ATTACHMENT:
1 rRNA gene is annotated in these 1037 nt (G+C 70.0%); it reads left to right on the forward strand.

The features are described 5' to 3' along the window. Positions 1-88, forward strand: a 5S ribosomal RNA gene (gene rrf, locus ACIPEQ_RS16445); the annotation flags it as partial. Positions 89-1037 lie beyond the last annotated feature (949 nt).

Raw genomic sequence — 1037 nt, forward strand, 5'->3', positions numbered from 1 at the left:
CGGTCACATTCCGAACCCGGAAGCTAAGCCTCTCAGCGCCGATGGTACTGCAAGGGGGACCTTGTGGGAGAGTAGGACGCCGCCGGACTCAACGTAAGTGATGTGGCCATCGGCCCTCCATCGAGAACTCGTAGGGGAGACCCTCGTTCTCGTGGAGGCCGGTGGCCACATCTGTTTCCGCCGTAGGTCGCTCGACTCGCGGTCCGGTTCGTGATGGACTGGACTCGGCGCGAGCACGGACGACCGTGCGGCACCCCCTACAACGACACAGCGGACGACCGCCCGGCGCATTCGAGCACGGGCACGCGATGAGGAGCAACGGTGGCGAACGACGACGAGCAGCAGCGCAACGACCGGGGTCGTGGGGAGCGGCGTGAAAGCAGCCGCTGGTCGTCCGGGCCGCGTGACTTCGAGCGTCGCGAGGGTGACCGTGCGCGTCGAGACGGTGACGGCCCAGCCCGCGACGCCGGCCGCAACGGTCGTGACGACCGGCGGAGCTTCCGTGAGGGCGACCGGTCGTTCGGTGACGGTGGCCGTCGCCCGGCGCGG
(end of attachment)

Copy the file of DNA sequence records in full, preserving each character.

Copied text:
1 rRNA gene is annotated in these 1037 nt (G+C 70.0%); it reads left to right on the forward strand.

The features are described 5' to 3' along the window. Positions 1-88, forward strand: a 5S ribosomal RNA gene (gene rrf, locus ACIPEQ_RS16445); the annotation flags it as partial. Positions 89-1037 lie beyond the last annotated feature (949 nt).

Raw genomic sequence — 1037 nt, forward strand, 5'->3', positions numbered from 1 at the left:
CGGTCACATTCCGAACCCGGAAGCTAAGCCTCTCAGCGCCGATGGTACTGCAAGGGGGACCTTGTGGGAGAGTAGGACGCCGCCGGACTCAACGTAAGTGATGTGGCCATCGGCCCTCCATCGAGAACTCGTAGGGGAGACCCTCGTTCTCGTGGAGGCCGGTGGCCACATCTGTTTCCGCCGTAGGTCGCTCGACTCGCGGTCCGGTTCGTGATGGACTGGACTCGGCGCGAGCACGGACGACCGTGCGGCACCCCCTACAACGACACAGCGGACGACCGCCCGGCGCATTCGAGCACGGGCACGCGATGAGGAGCAACGGTGGCGAACGACGACGAGCAGCAGCGCAACGACCGGGGTCGTGGGGAGCGGCGTGAAAGCAGCCGCTGGTCGTCCGGGCCGCGTGACTTCGAGCGTCGCGAGGGTGACCGTGCGCGTCGAGACGGTGACGGCCCAGCCCGCGACGCCGGCCGCAACGGTCGTGACGACCGGCGGAGCTTCCGTGAGGGCGACCGGTCGTTCGGTGACGGTGGCCGTCGCCCGGCGCGG